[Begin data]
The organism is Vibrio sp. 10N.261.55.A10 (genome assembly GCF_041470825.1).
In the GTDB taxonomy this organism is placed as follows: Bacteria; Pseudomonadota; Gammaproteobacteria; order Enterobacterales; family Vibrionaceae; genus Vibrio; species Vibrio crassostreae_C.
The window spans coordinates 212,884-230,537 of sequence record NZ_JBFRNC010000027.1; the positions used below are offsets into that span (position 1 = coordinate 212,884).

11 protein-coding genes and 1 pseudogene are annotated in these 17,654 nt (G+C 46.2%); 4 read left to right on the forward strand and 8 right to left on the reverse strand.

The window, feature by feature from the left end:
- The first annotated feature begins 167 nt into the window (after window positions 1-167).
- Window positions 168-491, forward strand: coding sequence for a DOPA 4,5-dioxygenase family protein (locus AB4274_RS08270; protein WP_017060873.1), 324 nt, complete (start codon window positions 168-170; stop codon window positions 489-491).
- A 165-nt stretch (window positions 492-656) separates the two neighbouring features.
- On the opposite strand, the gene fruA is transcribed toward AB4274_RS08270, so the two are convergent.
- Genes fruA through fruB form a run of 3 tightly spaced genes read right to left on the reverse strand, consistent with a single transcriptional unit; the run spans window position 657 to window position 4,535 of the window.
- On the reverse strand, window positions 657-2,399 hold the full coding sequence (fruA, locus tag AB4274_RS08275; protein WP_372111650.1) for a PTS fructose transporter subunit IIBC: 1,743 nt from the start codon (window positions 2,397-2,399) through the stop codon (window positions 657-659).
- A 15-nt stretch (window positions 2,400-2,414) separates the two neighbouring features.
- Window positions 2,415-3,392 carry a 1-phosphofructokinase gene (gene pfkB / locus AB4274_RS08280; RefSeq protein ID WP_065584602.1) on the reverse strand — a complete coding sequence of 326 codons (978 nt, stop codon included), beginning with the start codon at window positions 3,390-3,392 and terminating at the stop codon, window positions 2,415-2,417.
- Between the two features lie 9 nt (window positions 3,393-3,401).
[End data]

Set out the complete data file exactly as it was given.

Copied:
The organism is Vibrio sp. 10N.261.55.A10 (genome assembly GCF_041470825.1).
In the GTDB taxonomy this organism is placed as follows: Bacteria; Pseudomonadota; Gammaproteobacteria; order Enterobacterales; family Vibrionaceae; genus Vibrio; species Vibrio crassostreae_C.
The window spans coordinates 212,884-230,537 of sequence record NZ_JBFRNC010000027.1; the positions used below are offsets into that span (position 1 = coordinate 212,884).

11 protein-coding genes and 1 pseudogene are annotated in these 17,654 nt (G+C 46.2%); 4 read left to right on the forward strand and 8 right to left on the reverse strand.

The window, feature by feature from the left end:
- The first annotated feature begins 167 nt into the window (after window positions 1-167).
- Window positions 168-491, forward strand: coding sequence for a DOPA 4,5-dioxygenase family protein (locus AB4274_RS08270; protein WP_017060873.1), 324 nt, complete (start codon window positions 168-170; stop codon window positions 489-491).
- A 165-nt stretch (window positions 492-656) separates the two neighbouring features.
- On the opposite strand, the gene fruA is transcribed toward AB4274_RS08270, so the two are convergent.
- Genes fruA through fruB form a run of 3 tightly spaced genes read right to left on the reverse strand, consistent with a single transcriptional unit; the run spans window position 657 to window position 4,535 of the window.
- On the reverse strand, window positions 657-2,399 hold the full coding sequence (fruA, locus tag AB4274_RS08275; protein WP_372111650.1) for a PTS fructose transporter subunit IIBC: 1,743 nt from the start codon (window positions 2,397-2,399) through the stop codon (window positions 657-659).
- A 15-nt stretch (window positions 2,400-2,414) separates the two neighbouring features.
- Window positions 2,415-3,392 carry a 1-phosphofructokinase gene (gene pfkB / locus AB4274_RS08280; RefSeq protein ID WP_065584602.1) on the reverse strand — a complete coding sequence of 326 codons (978 nt, stop codon included), beginning with the start codon at window positions 3,390-3,392 and terminating at the stop codon, window positions 2,415-2,417.
- Between the two features lie 9 nt (window positions 3,393-3,401).